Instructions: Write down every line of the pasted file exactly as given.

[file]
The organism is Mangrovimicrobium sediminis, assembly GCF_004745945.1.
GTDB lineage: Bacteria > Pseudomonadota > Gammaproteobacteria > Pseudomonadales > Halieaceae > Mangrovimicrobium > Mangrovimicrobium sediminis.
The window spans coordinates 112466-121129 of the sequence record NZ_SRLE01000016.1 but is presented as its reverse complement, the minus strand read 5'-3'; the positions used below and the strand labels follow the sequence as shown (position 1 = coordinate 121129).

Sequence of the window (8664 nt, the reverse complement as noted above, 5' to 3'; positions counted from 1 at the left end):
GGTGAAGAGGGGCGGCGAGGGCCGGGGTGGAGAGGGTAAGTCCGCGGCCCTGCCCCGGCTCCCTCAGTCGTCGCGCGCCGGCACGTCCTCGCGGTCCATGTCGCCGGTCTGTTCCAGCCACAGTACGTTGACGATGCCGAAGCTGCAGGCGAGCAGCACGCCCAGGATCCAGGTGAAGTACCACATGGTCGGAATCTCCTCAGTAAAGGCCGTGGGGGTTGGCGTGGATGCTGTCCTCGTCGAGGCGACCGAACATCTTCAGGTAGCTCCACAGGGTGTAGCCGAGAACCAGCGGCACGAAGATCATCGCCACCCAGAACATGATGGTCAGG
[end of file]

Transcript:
The organism is Mangrovimicrobium sediminis, assembly GCF_004745945.1.
GTDB lineage: Bacteria > Pseudomonadota > Gammaproteobacteria > Pseudomonadales > Halieaceae > Mangrovimicrobium > Mangrovimicrobium sediminis.
The window spans coordinates 112466-121129 of the sequence record NZ_SRLE01000016.1 but is presented as its reverse complement, the minus strand read 5'-3'; the positions used below and the strand labels follow the sequence as shown (position 1 = coordinate 121129).

Sequence of the window (8664 nt, the reverse complement as noted above, 5' to 3'; positions counted from 1 at the left end):
GGTGAAGAGGGGCGGCGAGGGCCGGGGTGGAGAGGGTAAGTCCGCGGCCCTGCCCCGGCTCCCTCAGTCGTCGCGCGCCGGCACGTCCTCGCGGTCCATGTCGCCGGTCTGTTCCAGCCACAGTACGTTGACGATGCCGAAGCTGCAGGCGAGCAGCACGCCCAGGATCCAGGTGAAGTACCACATGGTCGGAATCTCCTCAGTAAAGGCCGTGGGGGTTGGCGTGGATGCTGTCCTCGTCGAGGCGACCGAACATCTTCAGGTAGCTCCACAGGGTGTAGCCGAGAACCAGCGGCACGAAGATCATCGCCACCCAGAACATGATGGTCAGG